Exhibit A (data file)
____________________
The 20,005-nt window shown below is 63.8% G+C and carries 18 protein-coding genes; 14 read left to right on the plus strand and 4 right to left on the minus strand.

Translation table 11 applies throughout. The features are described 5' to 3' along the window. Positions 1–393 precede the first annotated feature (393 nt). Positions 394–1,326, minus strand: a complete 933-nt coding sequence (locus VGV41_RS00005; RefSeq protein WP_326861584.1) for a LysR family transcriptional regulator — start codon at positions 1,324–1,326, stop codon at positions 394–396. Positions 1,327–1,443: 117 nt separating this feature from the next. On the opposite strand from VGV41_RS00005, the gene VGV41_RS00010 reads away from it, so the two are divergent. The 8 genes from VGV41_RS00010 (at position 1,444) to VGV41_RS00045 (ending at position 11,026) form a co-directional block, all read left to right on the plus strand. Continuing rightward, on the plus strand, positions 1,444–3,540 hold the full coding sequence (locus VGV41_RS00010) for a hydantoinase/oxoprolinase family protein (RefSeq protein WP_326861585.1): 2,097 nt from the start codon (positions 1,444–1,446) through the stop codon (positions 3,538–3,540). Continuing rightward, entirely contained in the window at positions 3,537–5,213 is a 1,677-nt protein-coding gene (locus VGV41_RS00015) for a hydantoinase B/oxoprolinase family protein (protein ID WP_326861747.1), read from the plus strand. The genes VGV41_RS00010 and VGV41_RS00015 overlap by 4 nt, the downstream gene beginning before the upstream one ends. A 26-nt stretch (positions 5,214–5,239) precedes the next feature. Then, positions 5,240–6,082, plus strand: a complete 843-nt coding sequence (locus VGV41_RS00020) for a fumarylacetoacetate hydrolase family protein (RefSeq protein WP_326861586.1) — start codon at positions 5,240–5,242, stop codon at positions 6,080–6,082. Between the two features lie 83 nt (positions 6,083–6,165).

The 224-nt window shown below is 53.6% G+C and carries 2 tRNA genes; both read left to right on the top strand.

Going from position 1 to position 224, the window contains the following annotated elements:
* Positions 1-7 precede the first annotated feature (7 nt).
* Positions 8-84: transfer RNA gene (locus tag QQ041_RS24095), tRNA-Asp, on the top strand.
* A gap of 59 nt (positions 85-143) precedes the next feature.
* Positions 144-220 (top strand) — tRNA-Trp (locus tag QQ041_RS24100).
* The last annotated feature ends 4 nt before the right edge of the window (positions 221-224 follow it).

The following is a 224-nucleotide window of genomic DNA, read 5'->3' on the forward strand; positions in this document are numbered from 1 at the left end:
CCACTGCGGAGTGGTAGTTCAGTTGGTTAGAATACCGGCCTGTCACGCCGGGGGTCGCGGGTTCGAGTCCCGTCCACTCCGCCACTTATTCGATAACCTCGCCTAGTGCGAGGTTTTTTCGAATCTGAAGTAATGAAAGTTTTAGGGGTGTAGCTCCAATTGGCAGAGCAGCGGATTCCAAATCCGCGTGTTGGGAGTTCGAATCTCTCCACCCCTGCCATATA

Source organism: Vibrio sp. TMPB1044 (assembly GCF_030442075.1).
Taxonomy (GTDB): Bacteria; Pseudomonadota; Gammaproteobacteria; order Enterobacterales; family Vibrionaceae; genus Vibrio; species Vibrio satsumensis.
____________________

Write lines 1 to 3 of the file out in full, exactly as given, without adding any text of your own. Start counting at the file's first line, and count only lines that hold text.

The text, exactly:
The 20,005-nt window shown below is 63.8% G+C and carries 18 protein-coding genes; 14 read left to right on the plus strand and 4 right to left on the minus strand.

Translation table 11 applies throughout. The features are described 5' to 3' along the window. Positions 1–393 precede the first annotated feature (393 nt). Positions 394–1,326, minus strand: a complete 933-nt coding sequence (locus VGV41_RS00005; RefSeq protein WP_326861584.1) for a LysR family transcriptional regulator — start codon at positions 1,324–1,326, stop codon at positions 394–396. Positions 1,327–1,443: 117 nt separating this feature from the next. On the opposite strand from VGV41_RS00005, the gene VGV41_RS00010 reads away from it, so the two are divergent. The 8 genes from VGV41_RS00010 (at position 1,444) to VGV41_RS00045 (ending at position 11,026) form a co-directional block, all read left to right on the plus strand. Continuing rightward, on the plus strand, positions 1,444–3,540 hold the full coding sequence (locus VGV41_RS00010) for a hydantoinase/oxoprolinase family protein (RefSeq protein WP_326861585.1): 2,097 nt from the start codon (positions 1,444–1,446) through the stop codon (positions 3,538–3,540). Continuing rightward, entirely contained in the window at positions 3,537–5,213 is a 1,677-nt protein-coding gene (locus VGV41_RS00015) for a hydantoinase B/oxoprolinase family protein (protein ID WP_326861747.1), read from the plus strand. The genes VGV41_RS00010 and VGV41_RS00015 overlap by 4 nt, the downstream gene beginning before the upstream one ends. A 26-nt stretch (positions 5,214–5,239) precedes the next feature. Then, positions 5,240–6,082, plus strand: a complete 843-nt coding sequence (locus VGV41_RS00020) for a fumarylacetoacetate hydrolase family protein (RefSeq protein WP_326861586.1) — start codon at positions 5,240–5,242, stop codon at positions 6,080–6,082. Between the two features lie 83 nt (positions 6,083–6,165).

The 224-nt window shown below is 53.6% G+C and carries 2 tRNA genes; both read left to right on the top strand.